You may have seen a certain video going around your social media feeds this past week with Beyoncé’s determined gaze and a #BanBossy hashtag compelling you to click play. If you took the time to examine said post, you may have also found a ton of criticism in the comments section. Why, you may have wondered, are people criticizing Queen Bey’s latest feminist advocacy efforts? Well, the title gives it away: This is a campaign to (brace yourselves) ban a word—and that word is ‘bossy.’ And as may be expected, many jumped the gun at the first ‘B’ word.
I am talking about Sheryl Sandberg’s latest campaign to empower female leaders, this time focusing on the critical stage of girlhood. The Facebook CEO and author of bestseller “Lean In” partnered up with Girl Scouts to produce a campaign that aims to make girls less afraid of being perceived as assertive, a trait often replaced with more negative words like ‘bossy’—as well as other B words—as they grow older.
The campaign is based on the premise that nurture, not nature, is to blame for the lack of interest and aptitude in girls to be leaders. This claim is not unsubstantiated; according to Associate Professor of Political Science at Occidental College Caroline Heldman, at 7 years old, boys and girls want to be President in equal numbers, however, by age 15, girls become disproportionately less interested in leadership roles. Although by nature, girls are just as likely to be interested in leading, somewhere between ages 7 and 15, leadership roles and traits become less attractive to girls. Not surprisingly, research reveals that girls are twice as likely to worry that leadership roles will make them seem ‘bossy.’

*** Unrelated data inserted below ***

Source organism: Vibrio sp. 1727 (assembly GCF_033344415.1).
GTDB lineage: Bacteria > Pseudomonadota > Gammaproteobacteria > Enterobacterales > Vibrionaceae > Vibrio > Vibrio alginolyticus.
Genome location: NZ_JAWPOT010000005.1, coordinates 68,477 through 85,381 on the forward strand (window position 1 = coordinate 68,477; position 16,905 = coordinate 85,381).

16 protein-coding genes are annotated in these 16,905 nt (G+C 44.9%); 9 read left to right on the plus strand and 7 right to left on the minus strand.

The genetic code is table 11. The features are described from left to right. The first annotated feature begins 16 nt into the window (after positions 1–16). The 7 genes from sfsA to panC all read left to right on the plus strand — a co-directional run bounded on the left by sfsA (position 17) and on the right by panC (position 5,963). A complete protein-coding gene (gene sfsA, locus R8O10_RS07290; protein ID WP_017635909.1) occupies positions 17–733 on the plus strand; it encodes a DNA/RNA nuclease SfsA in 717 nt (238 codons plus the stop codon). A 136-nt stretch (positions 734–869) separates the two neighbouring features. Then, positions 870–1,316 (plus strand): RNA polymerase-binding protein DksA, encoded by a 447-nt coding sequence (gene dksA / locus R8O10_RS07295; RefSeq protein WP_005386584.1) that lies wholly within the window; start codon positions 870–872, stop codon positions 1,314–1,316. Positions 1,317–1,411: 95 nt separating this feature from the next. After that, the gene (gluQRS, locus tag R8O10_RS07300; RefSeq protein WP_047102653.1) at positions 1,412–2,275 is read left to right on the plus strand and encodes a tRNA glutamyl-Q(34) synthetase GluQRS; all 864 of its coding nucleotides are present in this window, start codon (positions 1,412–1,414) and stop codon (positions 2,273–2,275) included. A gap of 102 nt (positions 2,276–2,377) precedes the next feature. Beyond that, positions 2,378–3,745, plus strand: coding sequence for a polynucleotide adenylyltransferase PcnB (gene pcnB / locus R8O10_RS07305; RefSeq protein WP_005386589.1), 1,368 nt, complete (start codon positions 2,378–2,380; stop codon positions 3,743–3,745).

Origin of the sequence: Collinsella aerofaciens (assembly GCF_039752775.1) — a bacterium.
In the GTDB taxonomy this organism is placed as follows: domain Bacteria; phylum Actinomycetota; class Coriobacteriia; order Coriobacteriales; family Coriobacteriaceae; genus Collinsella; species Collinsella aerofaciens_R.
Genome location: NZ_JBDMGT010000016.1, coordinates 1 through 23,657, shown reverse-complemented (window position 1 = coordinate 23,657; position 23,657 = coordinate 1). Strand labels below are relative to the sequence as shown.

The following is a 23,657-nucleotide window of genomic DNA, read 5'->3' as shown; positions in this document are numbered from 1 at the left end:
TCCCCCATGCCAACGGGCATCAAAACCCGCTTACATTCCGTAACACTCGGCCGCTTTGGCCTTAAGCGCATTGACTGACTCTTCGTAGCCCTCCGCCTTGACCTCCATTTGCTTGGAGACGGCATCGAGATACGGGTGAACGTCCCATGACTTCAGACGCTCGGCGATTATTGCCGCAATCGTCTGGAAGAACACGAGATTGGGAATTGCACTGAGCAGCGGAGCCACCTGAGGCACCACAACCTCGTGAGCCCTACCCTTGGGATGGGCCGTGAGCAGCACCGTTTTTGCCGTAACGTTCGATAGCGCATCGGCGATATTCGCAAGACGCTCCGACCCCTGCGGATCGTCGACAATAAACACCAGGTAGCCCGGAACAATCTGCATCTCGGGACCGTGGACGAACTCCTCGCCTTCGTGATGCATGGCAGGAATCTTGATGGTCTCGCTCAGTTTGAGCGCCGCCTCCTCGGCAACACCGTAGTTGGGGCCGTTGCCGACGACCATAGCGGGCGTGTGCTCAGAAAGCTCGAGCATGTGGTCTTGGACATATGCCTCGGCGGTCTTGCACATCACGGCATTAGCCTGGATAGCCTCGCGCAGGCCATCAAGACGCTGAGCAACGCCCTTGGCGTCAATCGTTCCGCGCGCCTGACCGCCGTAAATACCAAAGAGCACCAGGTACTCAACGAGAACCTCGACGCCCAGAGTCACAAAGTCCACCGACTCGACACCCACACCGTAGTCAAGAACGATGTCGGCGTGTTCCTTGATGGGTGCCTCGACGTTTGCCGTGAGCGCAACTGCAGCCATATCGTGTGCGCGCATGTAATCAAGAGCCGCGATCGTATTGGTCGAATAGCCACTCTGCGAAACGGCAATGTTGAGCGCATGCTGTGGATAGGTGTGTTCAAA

There is certainly a cultural problem in how boys and girls are raised to think about leadership. Girls are discouraged from leading even through the language used when discussing female assertiveness and other traits associated with leadership. A male is a ‘boss’; a female is simply ‘bossy’. A common theme in the criticism of Ban Bossy is the so-called ‘restrictive’ approach of the campaign; many dislike the idea of banning words, even while acknowledging the damaging effect of negative words on children.
But the often-cited approach of reclaiming words and taking away their power is irrelevant to this campaign. At the heart of the “Ban Bossy” movement is a double standard in how male and female leaders are perceived: The main problem is not the use of a certain word, but the fact that there is an array of different terms reserved for female leaders, even though boys and girls that want to lead should be treated equally. A girl should not have to wonder why she’s being called different names than a boy for adopting the same behavior when she is not old enough to even understand what sexism is. In the critical stage of childhood, when personality and disposition are still developing, children should not have to be subject to criticism based on their gender. Criticizing girls before they are old enough to even fully grasp the reason they are being treated in such a way is robbing them of the opportunity to develop to their full potential. In doing so, we are also robbing our society of a large pool of talent.
Most people watching the video campaign will understand that it is not an attempt to literally enforce a ban on a word but a call to be conscious of the language we use around children when referring to girls. Language is incredibly impactful; it not only expresses our worldview but shapes it as well. Of course, “Kindly refrain from using words like ‘bossy’” is not nearly as catchy as “Ban Bossy.” If nothing else, this campaign made headlines and focused the public’s attention on an important issue, something many feminist initiatives have failed to do lately. This is a call to treat women as bosses rather than as people who are bossy so that we can rid ourselves of our own linguistic double standards that have unintended effects on girls. It is not the sole solution to the problem of underrepresentation of women in leadership roles, but it sure helps to understand and begin to fix the root of the problem.
Maybe the critics missed the punch line. It’s not about banning language, it’s about using the power of language to encourage rather than discourage, to promote equality rather than to exacerbate harmful gender distinctions. After all the statistics and not-so-fun facts, the core of the campaign was best captured by the closing line, as said by Beyoncé: “I’m not bossy, I am the boss.”